Glasgow knife-culture play inspired by Homer’s Iliad

Fleeto: Illiad based play about Glasgow knife-culture. Picture: Complimentary
Fleeto: Illiad based play about Glasgow knife-culture. Picture: Complimentary
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A play about Glasgow’s “knife culture” inspired by the Greek drama the Iliad, which contains a warning about strong language and its challenging content, is one of the highlights of Scotland’s international theatre festival for children and young people starting next week.

• The play will be performed as part of the Imaginate Festival in Edinburgh

• Festival director said the play is “an important discussion to be having with the audience.”

Fleeto, written and directed by Paddy Cunneen, is to be shown at the Traverse Theatre in Edinburgh, was written for an adult audience but is to be performed for the first time for those aged 13 upwards as part of the Imaginate Festival which runs from 6-13 May.

It tells the tale of Mackie, a teenager, brought face-to-face with the mother of a student he stabbed to death in Glasgow city centre after returning a notebook to her containing the young man’s private thoughts.

Mr Cunneen, said his award-winning play was entirely suitable for youngsters.

“It is certainly appropriate. It is an opportunity to vicariously experience something you wouldn’t wish on anyone. It’s not offering any great solution and has no answer to promulgate,” he said.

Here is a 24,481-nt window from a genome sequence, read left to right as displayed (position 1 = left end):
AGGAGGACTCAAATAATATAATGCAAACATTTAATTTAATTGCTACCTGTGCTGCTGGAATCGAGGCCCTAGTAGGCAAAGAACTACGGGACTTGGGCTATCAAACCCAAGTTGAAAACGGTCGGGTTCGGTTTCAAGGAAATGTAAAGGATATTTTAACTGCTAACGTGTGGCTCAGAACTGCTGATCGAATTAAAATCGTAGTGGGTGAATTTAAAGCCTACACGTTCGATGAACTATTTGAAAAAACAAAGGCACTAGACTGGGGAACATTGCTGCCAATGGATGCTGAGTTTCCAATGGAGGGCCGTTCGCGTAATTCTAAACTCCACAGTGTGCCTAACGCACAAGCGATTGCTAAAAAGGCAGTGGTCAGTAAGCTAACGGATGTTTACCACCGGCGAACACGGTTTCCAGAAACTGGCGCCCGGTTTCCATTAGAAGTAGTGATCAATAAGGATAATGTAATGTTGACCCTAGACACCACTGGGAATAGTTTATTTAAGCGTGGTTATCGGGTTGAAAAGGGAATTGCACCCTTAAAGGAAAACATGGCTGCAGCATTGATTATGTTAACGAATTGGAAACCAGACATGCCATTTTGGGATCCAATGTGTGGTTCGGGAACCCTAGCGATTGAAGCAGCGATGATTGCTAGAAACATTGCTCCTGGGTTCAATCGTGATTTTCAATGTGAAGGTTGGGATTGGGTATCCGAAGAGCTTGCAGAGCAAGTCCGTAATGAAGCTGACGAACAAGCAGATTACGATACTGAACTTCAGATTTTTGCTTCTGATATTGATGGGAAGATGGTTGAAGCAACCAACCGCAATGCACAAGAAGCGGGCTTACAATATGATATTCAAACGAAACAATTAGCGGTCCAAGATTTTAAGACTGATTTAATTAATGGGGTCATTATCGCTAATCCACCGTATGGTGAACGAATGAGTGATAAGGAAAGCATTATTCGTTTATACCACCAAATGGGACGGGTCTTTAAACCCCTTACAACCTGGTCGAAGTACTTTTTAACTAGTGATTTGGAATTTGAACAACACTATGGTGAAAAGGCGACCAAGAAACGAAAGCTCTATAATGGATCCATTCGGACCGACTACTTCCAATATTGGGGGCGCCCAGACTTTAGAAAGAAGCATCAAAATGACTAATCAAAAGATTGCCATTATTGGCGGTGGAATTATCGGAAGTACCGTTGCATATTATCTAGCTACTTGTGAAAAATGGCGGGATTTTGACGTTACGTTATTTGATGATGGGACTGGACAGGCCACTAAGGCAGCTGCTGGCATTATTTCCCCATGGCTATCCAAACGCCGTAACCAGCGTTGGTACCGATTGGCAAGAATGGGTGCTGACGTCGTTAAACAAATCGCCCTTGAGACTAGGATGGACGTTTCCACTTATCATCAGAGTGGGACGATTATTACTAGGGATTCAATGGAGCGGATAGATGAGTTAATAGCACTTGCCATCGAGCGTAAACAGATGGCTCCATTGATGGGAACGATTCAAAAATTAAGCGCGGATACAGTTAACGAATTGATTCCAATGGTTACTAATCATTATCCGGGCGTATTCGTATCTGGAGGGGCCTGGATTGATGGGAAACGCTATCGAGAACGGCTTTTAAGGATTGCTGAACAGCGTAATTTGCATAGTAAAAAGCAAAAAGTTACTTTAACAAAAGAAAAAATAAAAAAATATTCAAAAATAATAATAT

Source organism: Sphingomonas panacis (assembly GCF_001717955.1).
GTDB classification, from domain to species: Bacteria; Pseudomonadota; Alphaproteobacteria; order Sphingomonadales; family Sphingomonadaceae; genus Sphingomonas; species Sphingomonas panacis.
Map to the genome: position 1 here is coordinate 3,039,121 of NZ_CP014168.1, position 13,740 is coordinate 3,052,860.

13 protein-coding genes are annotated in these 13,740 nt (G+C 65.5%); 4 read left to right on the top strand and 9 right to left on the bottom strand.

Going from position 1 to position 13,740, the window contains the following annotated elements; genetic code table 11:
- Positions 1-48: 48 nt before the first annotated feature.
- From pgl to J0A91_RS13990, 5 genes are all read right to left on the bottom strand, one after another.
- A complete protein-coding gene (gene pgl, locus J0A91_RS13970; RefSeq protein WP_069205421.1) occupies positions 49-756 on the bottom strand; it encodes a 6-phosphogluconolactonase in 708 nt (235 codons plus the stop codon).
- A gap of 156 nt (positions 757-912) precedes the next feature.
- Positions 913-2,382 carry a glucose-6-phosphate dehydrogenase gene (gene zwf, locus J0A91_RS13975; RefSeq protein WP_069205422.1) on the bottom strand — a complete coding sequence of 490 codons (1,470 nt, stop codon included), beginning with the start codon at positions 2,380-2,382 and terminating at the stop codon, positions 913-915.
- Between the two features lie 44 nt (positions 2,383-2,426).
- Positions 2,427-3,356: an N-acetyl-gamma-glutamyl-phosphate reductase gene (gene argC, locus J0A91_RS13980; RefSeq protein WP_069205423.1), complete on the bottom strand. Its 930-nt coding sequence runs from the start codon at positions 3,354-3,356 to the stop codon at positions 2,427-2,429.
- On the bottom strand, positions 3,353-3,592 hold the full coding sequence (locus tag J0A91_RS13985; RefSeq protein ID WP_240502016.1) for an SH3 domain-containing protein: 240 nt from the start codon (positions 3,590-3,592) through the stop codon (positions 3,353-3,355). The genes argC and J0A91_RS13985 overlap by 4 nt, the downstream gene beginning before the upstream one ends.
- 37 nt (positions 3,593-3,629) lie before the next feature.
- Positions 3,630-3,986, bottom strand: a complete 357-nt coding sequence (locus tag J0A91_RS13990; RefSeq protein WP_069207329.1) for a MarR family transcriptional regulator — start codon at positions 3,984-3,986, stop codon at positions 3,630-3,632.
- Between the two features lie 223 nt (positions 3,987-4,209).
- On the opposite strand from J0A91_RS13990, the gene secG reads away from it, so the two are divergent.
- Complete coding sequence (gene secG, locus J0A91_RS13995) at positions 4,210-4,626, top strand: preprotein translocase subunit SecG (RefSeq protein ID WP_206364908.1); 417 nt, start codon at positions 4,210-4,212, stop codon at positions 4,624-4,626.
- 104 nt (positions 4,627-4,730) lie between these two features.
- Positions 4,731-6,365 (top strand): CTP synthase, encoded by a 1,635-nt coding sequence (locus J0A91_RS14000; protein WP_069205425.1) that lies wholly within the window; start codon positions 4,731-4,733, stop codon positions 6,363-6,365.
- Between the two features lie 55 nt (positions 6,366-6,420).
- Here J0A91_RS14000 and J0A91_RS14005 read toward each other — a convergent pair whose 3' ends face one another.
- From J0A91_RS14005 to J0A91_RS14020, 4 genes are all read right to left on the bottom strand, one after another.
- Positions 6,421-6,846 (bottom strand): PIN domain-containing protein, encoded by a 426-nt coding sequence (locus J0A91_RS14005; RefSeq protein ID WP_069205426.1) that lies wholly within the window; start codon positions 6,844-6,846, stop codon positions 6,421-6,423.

The play, whose title “Fleeto” is slang for a gang looking for violence, mirrors part of Homer’s the Iliad, the ancient Greek poem set during the ten-year Trojan War, where King Priam pleads with Achilles to return the body of his son Hector, killed in battle.

“I don’t think there is any great contrast between knife culture and the Iliad. Sometimes there has been a glorification of the ideals of the warrior passed down the years with little criticism. But in many ways it could be seen as a petty dispute resolved through violence,” Mr Cunneen said.

“In Fleeto, Mackie - who has never owned up to the stabbing - meets his victim’s mother who asks him to help her find the gang to see if her son had said something at the end of his life, she’s trying to find out what her son’s last words were. By giving the mother a moleskin notebook in which her son had written about his life, Mackie was “connecting” with her and, in a way, returning her son.”

The award-winning play, written in 2008 has been performed in venues ranging from the Edinburgh Festival Fringe to Polmont Young Offenders’ Institution as well as touring overseas.

Tony Reekie, director of the Imaginate festival, supported by the Scottish Government’s Edinburgh Festivals Expo Fund, Creative Scotland and the City of Edinburgh Council, said Fleeto was the sort of work youngsters could “get to grips with”.

“It’s a play about serious things, a play about consequences and a play about what happens when you do certain things. Sometimes plays which are shown to young people can be a bit too neat. But this is a play about how messy things can be and is an important discussion to be having with the audience.”

Tina Woolnough, Edinburgh representative of the National Parent Forum of Scotland, said: “There is a massive gap in the market for teenagers around 13-17 year olds. It’s absolutely right they see challenging things so long as it is made clear in the advertising for tickets what is involved. One thirteen year old is different from another. If they know what’s involved they can make an informed decision and if they don’t like it they can get up and leave.”

• Tickets for Fleeto, 7, 8, 9 May 2013, Traverse Theatre, Edinburgh, from www.traverse.co.uk or 0131 228 1404.